LINCOLN, Neb. — First impressions go a long way, and on Monday night, freshman forward Isaiah Roby made one heck of an impression on Husker fans as he dazzled the crowd of nearly 7,000 in Nebraska’s 98-45 exhibition win against Division II Chadron State.
The 6-foot-8 native of Dixon, Illinois, finished with a game-high 16 points on 5-of-5 shooting, seven rebounds, one assist, two steals, two blocks and a handful of altered shots in 23 minutes.
“He can play,” junior guard Anton Gill said. “He’s real good. The sky’s the limit for him and we’re going to need him this year.”
Roby’s first three minutes of action foreshadowed what was to come as he drilled a 3-pointer, grabbed a rebound, blocked a shot and corralled the ball before taking it down the court for a tomahawk jam. After seven minutes, Roby had scored seven points and grabbed five rebounds.
“Well he can get a lot better,” Coach Tim Miles said. “He’s got growth in him … Roby is a kid — I haven’t had a freshman like him, here, that’s for sure, probably not at Colorado State either, but he’s a next-level kind of kid, I think. He just needs to get the right habits and get in the swing of things. You can see he comes down, he’s late on the defensive play, he blocks a shot, grabs the ball, dribbles down, dunks it, he can do a lot of things.”
Roby had to sit out a few months to allow a stress reaction in his pelvis to heal and only just recently returned to the court, although he didn’t show much rust on Monday night.
“I’m still kind of struggling, just like coming into the speed of the college game, so, yeah, it’s still a work in progress,” Roby said. “There’s still a lot to polish up.”
Roby wasn’t the only new face on the floor that produced as Nebraska’s five newcomers combined to score 59 of Nebraska’s 98 points.
Gill played in his first game with the Huskers after transferring from Louisville and sitting out last season. He finished with 10 points and a block in 21 minutes.
“It felt good,” Gill said. “It’s been a long time. Especially with transferring and injuries and things like that. So, I’ve still got a lot to work on and improve on but it felt good to get your feet wet a little bit.”
Junior college transfer Evan Taylor had 12 points and three assists but turned the ball over six times while handling some back-up point guard duties. Freshman forward Jeriah Horn came out firing and knocked down four of his six 3-point attempts to finish with 12 points. Horne is still trying to earn his way into the rotation for the regular season, and a performance like he had on Monday should only help him.
“A guy like Jeriah Horne can get buckets,” Miles said. “He’s got a great looking jumper and he’s just got to catch up to the speed of the game and acclimate himself to the system and understanding, but I really like him and any time he shoots it, it’s fine with me.”
Finally, freshman center Jordy Tshimanga’s debut had some peaks and valleys as he hit a couple of nice driving hooks, scored seven points, grabbed six rebounds and blocked two shots, but he also fouled out in 16 minutes and shot 3-of-8 from the charity stripe.
“Jordy needs reps,” Miles said. “He needs to work on his playing in bounds, work on being a powerful player, not a clumsy player. He needs to learn how to push himself. He and [Isaiah] Roby and Jeriah [Horne] all need to learn how to push themselves hard. Quite frankly, that was the whole goal of the second half, was to get those guys out there, get them fatigued and make them play through fatigue.”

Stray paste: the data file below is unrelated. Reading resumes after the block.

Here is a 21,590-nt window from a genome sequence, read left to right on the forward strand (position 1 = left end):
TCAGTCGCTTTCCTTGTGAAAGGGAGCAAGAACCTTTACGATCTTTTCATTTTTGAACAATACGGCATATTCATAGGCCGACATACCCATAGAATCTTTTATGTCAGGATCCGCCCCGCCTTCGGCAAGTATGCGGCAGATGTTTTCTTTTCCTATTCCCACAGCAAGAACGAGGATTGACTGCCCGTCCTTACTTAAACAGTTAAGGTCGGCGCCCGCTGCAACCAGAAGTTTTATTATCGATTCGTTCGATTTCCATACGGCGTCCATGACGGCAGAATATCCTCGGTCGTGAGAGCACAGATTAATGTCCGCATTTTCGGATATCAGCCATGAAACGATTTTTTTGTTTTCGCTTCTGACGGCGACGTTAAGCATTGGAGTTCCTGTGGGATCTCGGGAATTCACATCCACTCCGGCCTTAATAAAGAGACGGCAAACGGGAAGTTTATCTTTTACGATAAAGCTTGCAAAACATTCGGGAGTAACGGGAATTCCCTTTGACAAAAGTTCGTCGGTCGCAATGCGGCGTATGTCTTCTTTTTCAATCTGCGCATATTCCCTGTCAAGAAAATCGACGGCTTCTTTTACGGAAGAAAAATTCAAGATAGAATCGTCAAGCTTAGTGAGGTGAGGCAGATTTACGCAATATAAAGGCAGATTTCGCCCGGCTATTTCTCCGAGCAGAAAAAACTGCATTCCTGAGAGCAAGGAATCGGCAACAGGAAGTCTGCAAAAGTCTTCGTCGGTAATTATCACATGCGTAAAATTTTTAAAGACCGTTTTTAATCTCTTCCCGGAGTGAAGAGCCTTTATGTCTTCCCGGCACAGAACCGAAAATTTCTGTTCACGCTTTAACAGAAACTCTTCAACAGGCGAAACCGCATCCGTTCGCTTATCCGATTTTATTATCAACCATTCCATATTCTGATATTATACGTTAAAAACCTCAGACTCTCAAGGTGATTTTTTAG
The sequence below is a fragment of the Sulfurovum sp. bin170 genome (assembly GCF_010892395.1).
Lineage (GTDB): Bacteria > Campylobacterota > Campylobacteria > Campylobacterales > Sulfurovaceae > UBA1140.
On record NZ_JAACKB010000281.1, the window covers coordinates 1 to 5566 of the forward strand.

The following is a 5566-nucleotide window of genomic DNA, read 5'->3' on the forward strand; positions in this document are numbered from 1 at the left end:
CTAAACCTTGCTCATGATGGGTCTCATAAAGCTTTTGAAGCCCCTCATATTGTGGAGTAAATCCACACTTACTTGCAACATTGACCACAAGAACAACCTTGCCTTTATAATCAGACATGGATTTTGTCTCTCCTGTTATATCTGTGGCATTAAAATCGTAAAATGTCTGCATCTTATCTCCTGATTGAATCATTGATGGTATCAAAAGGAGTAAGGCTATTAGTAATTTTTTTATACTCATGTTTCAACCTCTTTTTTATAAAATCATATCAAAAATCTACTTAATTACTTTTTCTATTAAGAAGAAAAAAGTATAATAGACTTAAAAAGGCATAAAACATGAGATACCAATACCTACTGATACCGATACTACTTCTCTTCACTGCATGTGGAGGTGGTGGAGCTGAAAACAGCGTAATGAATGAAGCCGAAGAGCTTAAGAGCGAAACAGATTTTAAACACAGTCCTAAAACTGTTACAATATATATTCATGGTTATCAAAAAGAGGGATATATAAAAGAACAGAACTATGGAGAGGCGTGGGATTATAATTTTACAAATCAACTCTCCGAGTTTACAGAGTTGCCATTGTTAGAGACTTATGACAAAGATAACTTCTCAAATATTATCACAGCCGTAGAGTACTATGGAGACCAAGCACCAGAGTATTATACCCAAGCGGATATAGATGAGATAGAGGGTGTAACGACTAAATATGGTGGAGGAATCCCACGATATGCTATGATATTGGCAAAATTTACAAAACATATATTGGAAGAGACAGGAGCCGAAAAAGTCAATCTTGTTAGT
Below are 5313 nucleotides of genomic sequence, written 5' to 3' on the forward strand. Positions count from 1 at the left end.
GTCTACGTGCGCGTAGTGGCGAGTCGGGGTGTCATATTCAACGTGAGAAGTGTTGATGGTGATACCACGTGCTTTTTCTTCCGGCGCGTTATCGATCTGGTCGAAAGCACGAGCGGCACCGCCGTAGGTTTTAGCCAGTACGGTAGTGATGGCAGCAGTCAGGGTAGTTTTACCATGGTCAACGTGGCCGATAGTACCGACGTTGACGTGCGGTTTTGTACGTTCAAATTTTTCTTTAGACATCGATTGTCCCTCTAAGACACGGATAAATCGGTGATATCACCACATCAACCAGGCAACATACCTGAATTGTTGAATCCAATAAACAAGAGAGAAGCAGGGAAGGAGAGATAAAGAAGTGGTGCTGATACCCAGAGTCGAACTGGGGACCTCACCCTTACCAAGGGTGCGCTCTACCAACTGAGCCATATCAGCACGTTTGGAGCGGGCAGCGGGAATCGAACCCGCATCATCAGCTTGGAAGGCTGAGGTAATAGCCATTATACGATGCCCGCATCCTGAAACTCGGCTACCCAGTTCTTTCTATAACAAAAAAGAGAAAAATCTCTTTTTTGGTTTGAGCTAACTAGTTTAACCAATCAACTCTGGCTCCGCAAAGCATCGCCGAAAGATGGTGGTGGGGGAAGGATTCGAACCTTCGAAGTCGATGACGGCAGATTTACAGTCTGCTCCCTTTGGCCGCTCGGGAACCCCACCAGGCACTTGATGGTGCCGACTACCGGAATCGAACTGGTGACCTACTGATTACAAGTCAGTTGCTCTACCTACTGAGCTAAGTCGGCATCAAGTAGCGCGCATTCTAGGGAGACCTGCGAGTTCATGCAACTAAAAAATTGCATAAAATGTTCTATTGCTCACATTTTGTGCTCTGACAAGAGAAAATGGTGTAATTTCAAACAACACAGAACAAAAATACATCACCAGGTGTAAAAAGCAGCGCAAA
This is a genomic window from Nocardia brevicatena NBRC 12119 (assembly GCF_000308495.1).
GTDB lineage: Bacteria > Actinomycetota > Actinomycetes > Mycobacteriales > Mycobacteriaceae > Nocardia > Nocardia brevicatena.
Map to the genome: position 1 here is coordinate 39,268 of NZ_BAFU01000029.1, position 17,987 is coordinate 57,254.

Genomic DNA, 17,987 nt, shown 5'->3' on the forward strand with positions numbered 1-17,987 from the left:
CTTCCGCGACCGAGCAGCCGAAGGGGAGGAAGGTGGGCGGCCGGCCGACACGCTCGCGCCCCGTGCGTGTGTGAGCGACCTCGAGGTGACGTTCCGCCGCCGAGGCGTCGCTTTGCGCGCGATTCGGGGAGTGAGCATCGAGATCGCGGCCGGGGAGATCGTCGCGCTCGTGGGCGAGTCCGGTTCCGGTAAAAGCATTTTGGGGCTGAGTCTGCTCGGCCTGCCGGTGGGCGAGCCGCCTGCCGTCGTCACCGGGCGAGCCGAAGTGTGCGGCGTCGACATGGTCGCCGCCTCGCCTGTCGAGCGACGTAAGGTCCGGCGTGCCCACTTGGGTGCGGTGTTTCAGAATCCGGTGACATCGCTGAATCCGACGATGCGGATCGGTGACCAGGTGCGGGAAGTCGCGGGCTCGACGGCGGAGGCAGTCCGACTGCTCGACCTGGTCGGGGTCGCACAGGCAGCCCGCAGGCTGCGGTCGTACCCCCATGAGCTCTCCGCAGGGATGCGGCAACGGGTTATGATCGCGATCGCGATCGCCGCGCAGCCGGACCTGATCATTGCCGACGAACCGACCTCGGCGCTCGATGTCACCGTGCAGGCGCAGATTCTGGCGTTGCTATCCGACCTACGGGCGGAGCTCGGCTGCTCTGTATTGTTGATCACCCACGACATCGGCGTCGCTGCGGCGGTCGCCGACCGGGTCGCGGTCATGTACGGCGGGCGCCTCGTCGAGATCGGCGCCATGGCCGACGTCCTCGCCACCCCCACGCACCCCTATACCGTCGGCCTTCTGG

Sophomore Ed Morrow finished with 10 points including a couple of thunderous dunks and four rebounds while the starting backcourt of senior Tai Webster and sophomore Glynn Watson Jr. combined to put up 14 points, 10 assists and 10 rebounds with zero turnovers.
The 98 points is the most the huskers have scored in an exhibition game since 2002 and the team shot 54.8 percent from the field including 42.9 percent from downtown. All 10 eligible scholarship players scored.
“I think we have a really opportunistic team is how I’d put it,” sophomore forward Michael Jacobson said. “We’ve got a lot of guys through 10, 11 that can score the basketball, a lot of guys that can do different things just athletically and then skill-wise. I think you’ll see a little more spread out offense. If one guy gets hot, then obviously we’re definitely going to feed him, but I think you’ll definitely see the offense be a little more spread out this year.”
The game was never in doubt as the huskers raced out to a 21-1 start, but Miles’ customary halftime tweet highlighted better ball movement as an area the team could improve. In the second half, the Huskers dished out 13 assists to just four turnovers after finishing with seven assists and nine turnovers in the first 20 minutes.
“I thought we shared the ball better,” Miles said. “I thought guys like Tai Webster and Glynn Watson really set the tone to start the second half. It would have been easy to come out and go half-speed, but they were able to set the tone, and then we were able to get minutes for guys that needed minutes.”
It wasn’t all positive, however. Jacobson highlighted free-throw shooting, ball-pressure and defensive rebounding as areas the team needs to improve. As a team, the Huskers shot just 21-of-35 (60 percent) from the foul line.
With its lone tune-up game in the books, the Huskers will officially open the season at Pinnacle Bank Arena on Sunday against Sacramento State. Tip-off is set for 7 p.m.
Jacob Padilla has been writing for Hail Varsity since 2015. He covers football, volleyball men’s basketball and prep sports. He also co-hosts the Nebraska Preps Postgame and Nebraska Shootaround podcasts for the Hurrdat Media and Hail Varsity podcast networks. His love of basketball can best be described as an obsession and if you need to find him, he’s probably in a gym somewhere watching, coaching or playing hoops.